Breath caught in her slender throat at the innocent proposition— less so in regard to the context, but in the rasp that it was delivered. Words such as those struck her ears time and time again, were written on the ring she forced back, the tears she plead he was unable to shed.
“What do you mean by old times?” She began coldly, “For it to be like old times we’d have to be fighting, and you’d have to be lying about—” Stop it, Mai. No use in digging up old graves. Swallowing hard on the thought, the anger boiling in her chest, she turned with a sour grimace, “Fine.”
What in Agni’s name would Ty Lee say? It had been a few weeks since their relationship had grown into anything notable, but perhaps it was best to keep from Zuko’s attention. “Sit down… I’ll make the tea. You’re terrible at it.”
He followed her direction, compliant to sit, but his lips opened to protest her statement; he resented anyone who insisted his tea-making skills hadn’t in the least improved. However, the quip fell short, and instead a hapless sigh escaped his lips, “Fine.”
Instead, he scowled at her previous statement—that the culmination of their past, their ‘old times’, consisted of fighting and lying. If that were the case, he certainly wouldn’t be here. That segment of their relationship was but a crack in a more profound tie they shared. Though he wouldn’t dare remind her of that now—he could hardly bear the thought of reminding himself.
Zuko swallowed as he crossed his ankles beneath the table, not watching her prepare the tea—he idly wondered if she would remember the way he preferred his drink prepared: dried green leaves over steaming water, a cane of sugar, and a dash of cinnamon.
Rigidly she rose from her seated position, unsure whether to catch his gaze or remain disconnected. All too soon, the silence between them was breached in a cough, a light clearing of an otherwise constricted throat— Agni, why did he come now?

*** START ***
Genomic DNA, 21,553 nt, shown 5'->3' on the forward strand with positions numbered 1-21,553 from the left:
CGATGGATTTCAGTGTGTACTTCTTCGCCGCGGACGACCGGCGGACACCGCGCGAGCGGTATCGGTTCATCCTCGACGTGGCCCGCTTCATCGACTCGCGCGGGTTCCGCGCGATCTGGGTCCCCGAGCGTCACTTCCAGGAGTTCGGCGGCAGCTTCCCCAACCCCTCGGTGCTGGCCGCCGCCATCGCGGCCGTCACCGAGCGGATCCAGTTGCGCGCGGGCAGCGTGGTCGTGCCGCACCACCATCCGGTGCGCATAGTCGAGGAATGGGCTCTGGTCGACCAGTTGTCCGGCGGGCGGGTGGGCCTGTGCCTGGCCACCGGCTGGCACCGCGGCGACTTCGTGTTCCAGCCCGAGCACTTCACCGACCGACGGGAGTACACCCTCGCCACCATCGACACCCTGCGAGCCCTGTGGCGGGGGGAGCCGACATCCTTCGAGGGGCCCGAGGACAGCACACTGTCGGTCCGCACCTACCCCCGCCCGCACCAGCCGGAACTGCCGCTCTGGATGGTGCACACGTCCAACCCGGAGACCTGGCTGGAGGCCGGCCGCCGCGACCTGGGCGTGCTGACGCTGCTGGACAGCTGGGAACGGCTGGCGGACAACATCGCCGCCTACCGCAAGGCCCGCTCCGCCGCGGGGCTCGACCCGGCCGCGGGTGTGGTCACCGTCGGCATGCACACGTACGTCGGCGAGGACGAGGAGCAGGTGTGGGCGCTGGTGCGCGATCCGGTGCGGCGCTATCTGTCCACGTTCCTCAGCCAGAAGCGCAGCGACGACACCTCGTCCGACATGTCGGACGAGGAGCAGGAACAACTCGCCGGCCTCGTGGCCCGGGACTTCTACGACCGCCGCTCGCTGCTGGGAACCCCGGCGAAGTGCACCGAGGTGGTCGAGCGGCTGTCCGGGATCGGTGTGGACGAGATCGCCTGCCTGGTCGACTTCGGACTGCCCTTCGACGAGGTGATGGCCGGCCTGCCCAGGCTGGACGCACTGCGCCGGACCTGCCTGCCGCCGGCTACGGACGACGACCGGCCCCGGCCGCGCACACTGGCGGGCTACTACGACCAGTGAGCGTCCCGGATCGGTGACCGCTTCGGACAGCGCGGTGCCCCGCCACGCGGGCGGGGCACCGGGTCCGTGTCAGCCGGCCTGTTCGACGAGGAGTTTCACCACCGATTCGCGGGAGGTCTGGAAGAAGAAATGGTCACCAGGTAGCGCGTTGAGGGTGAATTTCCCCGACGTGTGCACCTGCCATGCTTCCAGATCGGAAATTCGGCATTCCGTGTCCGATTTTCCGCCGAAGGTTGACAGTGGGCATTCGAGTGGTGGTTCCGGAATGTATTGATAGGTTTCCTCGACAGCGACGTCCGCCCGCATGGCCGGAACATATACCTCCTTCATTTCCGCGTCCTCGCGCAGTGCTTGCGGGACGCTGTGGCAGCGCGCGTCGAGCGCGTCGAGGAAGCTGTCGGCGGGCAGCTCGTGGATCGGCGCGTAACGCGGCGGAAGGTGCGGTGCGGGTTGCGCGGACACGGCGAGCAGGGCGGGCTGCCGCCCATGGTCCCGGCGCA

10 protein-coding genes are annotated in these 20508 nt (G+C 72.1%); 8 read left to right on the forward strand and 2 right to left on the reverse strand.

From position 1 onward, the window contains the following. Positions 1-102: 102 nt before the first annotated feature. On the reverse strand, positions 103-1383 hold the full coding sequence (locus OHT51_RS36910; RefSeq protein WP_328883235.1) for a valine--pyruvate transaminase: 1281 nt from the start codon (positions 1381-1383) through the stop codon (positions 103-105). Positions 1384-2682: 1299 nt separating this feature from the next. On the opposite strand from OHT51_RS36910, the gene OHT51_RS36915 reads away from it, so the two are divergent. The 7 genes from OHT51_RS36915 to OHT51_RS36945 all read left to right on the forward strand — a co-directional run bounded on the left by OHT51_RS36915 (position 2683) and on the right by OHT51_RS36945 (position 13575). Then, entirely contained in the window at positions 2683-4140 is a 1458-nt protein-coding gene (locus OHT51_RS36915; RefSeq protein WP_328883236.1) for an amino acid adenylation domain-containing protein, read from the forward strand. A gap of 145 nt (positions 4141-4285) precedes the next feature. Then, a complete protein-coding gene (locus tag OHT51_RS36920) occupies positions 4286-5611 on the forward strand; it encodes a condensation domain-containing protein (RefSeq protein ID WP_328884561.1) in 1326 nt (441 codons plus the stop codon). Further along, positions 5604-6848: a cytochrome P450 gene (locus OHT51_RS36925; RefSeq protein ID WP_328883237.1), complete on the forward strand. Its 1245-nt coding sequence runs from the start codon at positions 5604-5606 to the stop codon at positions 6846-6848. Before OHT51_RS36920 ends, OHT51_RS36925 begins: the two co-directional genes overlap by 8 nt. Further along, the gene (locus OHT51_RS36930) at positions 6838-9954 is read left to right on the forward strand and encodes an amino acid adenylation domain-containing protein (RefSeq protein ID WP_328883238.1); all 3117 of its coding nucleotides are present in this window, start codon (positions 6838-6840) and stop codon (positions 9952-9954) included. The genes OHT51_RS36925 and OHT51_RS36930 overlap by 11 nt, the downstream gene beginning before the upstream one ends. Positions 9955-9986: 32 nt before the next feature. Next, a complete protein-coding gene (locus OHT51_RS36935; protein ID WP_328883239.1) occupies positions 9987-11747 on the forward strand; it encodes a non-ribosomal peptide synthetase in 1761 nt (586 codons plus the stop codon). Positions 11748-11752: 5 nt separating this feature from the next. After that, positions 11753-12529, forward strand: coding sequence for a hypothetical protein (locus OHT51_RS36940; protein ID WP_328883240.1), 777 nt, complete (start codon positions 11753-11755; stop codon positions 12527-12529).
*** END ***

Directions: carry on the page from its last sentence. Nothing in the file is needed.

“Well, with all this nothing lying around, I’m not sure I can fit you into my schedule.” Hazy golden eyes wandered up his familiar figure; the recognizable build, the set of his jaw, the heart wrenching scar upon his cheek. “Did Mom just let you in—? Or have you taken to the life of crime and simply break in?”
There was something in her tone that made his chest twitch, if only because he was amused that her demeanor had hardly changed in the long months they had spent apart.
“Yeah,” he answered in a short breath he wasn’t aware he was holding in. “If I wanted to break in I’d just come through your window.” He swayed awkwardly on his feet as his eyes remained downturned. “But you wouldn’t like that.”
And he was suddenly feeling as if she didn’t want him here at all; perhaps he should follow those wishes as well. If he were in a considerate, he would have left then. “I wanted to know if you’d share a pot of tea. With me…like old times?” he tried.
So, this was it. Eventually one side had to cave, give in to the other and visit— if only for a short while.
But that wouldn’t make it easy.
If there was a word to describe the feeling of his name on her lips, Zuko would not be able to conjure it. A wave of memories crashed down around him at all at once.
“Mai,” he breathed, incapable of looking her directly in the eye as he spoke. “You aren’t—am I interrupting anything?”
I’m sorry you had to find out this way, but I’m leaving.